Even more stinging to Ford, Lampe suggested during the hearing that there may be something inherently wrong with the Explorer’s design that makes the vehicle highly susceptible to rollovers after a tire has failed. “In most cases a vehicle that experiences a tire failure can be brought safely under control. However, we have seen an alarming number of serious accidents from rollovers of the Explorer after a tire failure,” Lampe said.
To underscore his point, Lampe added that “federal data shows that there have been over 16,000 rollovers with the Ford Explorer, causing 600 deaths. The tire failure has been involved in only a very, very small percentage of these deaths.”
In her testimony, Sue Bailey, administrator of the National Highway Traffic Safety Administration, said, as she has before, “I think we’re dealing with a tire problem,” backing up Ford’s oft-repeated contention that the recall involved a tire problem, not a vehicle problem.
But she added that “as part of this investigation we’ll explore the possibility of a combination” of tire and vehicle problems causing the accidents. She said the Explorer “is part of the ongoing investigation because we are concerned about the rollover capability.”
The gulf between the two companies–which have been doing business for nearly 100 years–only widened when Ford’s chief executive, Jacques Nasser, testified after Lampe. He took Firestone to task for failing to share critical claims data with Ford that could have pointed out problems as early as 1998. “This is not the candid and frank dialogue that Ford expects in its business relationships,” Nasser said.
Sen. Ernest F. Hollings (D-S.C.) characterized the deteriorating Ford-Firestone relationship: “It’s like tying two cats by the tail and throwing them over the clothesline and letting them claw each other.”
Sen. John McCain (R-Ariz.), the committee chairman, said there was plenty of blame to go around–even for Congress, which “sometimes interferes with government regulators in the prosecution of their duties.” He said he is asking the inspector general of the Transportation Department to review NHTSA’s handling of the recall investigation and determine if had enough resources to do its job.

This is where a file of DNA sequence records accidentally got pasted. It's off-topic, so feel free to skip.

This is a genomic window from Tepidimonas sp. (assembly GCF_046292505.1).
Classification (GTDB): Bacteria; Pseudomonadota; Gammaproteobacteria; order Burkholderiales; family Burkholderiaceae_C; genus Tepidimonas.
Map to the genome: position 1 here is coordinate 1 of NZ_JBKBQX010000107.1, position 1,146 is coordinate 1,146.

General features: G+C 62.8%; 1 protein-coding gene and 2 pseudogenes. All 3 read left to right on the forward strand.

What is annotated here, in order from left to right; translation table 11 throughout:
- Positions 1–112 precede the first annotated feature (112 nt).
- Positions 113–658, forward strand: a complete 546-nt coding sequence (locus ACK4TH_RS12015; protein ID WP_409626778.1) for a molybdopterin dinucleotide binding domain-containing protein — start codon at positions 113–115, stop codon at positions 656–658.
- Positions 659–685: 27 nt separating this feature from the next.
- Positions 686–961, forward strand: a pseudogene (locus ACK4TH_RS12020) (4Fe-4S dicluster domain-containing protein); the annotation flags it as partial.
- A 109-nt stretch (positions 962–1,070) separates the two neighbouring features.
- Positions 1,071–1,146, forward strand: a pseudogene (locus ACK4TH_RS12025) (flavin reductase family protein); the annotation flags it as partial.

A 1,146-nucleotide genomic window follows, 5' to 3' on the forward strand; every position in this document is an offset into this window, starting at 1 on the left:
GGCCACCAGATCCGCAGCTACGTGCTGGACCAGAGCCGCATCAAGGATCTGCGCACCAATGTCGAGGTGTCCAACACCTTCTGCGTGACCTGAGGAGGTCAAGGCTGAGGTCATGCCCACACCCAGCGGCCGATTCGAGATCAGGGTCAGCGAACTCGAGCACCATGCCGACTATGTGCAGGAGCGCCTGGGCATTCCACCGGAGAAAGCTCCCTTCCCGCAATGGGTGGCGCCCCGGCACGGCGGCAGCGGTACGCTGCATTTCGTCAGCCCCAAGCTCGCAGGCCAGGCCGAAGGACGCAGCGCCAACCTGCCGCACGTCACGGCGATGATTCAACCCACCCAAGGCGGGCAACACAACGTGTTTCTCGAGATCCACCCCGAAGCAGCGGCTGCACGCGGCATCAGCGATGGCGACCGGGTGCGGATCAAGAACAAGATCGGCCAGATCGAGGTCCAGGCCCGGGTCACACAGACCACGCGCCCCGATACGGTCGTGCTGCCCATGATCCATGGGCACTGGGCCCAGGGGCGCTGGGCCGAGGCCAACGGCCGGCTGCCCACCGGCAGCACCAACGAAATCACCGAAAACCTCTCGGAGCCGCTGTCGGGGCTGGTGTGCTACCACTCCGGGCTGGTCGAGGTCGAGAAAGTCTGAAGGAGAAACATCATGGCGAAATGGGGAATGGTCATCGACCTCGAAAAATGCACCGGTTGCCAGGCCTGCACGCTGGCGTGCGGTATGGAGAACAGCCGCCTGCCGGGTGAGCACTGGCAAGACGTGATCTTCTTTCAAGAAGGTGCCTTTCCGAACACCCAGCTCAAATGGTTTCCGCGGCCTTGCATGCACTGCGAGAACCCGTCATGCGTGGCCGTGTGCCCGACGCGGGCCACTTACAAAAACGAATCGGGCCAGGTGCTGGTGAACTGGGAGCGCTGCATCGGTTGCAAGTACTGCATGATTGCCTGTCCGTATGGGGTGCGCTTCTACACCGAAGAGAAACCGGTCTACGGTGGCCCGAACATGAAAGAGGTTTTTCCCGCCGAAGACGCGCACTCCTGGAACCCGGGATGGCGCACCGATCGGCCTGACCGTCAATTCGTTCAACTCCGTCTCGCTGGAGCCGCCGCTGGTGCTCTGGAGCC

McCain said he hoped to rush limited legislation through Congress before it adjourns in a few weeks to give federal safety regulators authority to get information about possible defects faster.
Reps. W.J. “Billy” Tauzin (R-La.) and Fred Upton (R-Mich.), the chairmen of two House Commerce Committee subcommittees that held a joint hearing on the issue last week, plan to introduce similar legislation today.
“It is awfully late, but I’d be awfully surprised if something didn’t happen,” Tauzin said in an interview. “When Congress wants to act, we can act. I think everyone wants to act.”
At the same time, McCain said he is writing a letter to urge the Senate Appropriations Committee to drop a provision, now in the funding bill in conference committee, that would bar NHTSA from implementing a system to rate the rollover propensity of SUVs until further study.
Carmakers have criticized the rating system as being scientifically unsound, but Nasser agreed to McCain’s request yesterday to work with regulators to implement an appropriate rating system “without the further delay of a study.”
Transportation Secretary Rodney E. Slater testified that NHTSA is paying more attention to tire safety, shifting $1.8 million to the recall investigation. The department also will ask Congress for permission to shift another $9 million of the agency’s funds so it can improve its database, hire 30 more investigators and update tire-testing procedures.
One point of contention between Ford and Firestone has been the proper air pressure for the Explorer’s tires. Firestone’s Lampe said Firestone originally had agreed with Ford’s mandate that the tires be inflated to 26 pounds of pressure per square inch. The Washington Post reported last month that Ford chose 26 psi to reduce the vehicle’s propensity to roll over.
“Problems can occur if and when the air pressure drops below the originally specified level,” Lampe said. “The entire issue of tire inflation pressure selected by the vehicle manufacturer must be addressed. Does that pressure provide adequate safety margin to guard against damage caused by underinflation and overloading?”
Lampe said Firestone now recommends that tires on Explorers be inflated to 30 psi. Firestone officials said they made that recommendation recently, before the recall was announced Aug. 9. Ford officials say it was only a day or so before the recall.
Staff writers Greg Schneider and Cindy Skrzycki contributed to this report.